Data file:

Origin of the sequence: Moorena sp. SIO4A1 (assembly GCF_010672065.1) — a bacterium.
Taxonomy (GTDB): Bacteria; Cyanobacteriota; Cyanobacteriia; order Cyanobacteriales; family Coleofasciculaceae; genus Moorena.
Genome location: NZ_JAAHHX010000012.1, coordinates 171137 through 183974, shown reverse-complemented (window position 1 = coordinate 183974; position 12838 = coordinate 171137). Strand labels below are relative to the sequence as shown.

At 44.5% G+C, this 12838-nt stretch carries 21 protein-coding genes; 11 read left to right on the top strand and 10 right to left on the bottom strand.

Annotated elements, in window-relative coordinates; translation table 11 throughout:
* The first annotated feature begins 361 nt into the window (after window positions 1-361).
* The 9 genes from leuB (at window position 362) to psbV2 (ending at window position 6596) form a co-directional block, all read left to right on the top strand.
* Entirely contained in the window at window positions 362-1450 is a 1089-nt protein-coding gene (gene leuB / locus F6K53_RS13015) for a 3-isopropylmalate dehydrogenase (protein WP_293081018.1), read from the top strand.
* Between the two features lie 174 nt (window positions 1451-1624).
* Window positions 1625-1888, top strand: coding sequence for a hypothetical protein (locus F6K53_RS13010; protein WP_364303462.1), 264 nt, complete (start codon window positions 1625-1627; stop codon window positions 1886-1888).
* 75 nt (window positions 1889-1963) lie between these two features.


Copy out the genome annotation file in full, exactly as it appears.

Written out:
Origin of the sequence: Moorena sp. SIO4A1 (assembly GCF_010672065.1) — a bacterium.
Taxonomy (GTDB): Bacteria; Cyanobacteriota; Cyanobacteriia; order Cyanobacteriales; family Coleofasciculaceae; genus Moorena.
Genome location: NZ_JAAHHX010000012.1, coordinates 171137 through 183974, shown reverse-complemented (window position 1 = coordinate 183974; position 12838 = coordinate 171137). Strand labels below are relative to the sequence as shown.

At 44.5% G+C, this 12838-nt stretch carries 21 protein-coding genes; 11 read left to right on the top strand and 10 right to left on the bottom strand.

Annotated elements, in window-relative coordinates; translation table 11 throughout:
* The first annotated feature begins 361 nt into the window (after window positions 1-361).
* The 9 genes from leuB (at window position 362) to psbV2 (ending at window position 6596) form a co-directional block, all read left to right on the top strand.
* Entirely contained in the window at window positions 362-1450 is a 1089-nt protein-coding gene (gene leuB / locus F6K53_RS13015) for a 3-isopropylmalate dehydrogenase (protein WP_293081018.1), read from the top strand.
* Between the two features lie 174 nt (window positions 1451-1624).
* Window positions 1625-1888, top strand: coding sequence for a hypothetical protein (locus F6K53_RS13010; protein WP_364303462.1), 264 nt, complete (start codon window positions 1625-1627; stop codon window positions 1886-1888).
* 75 nt (window positions 1889-1963) lie between these two features.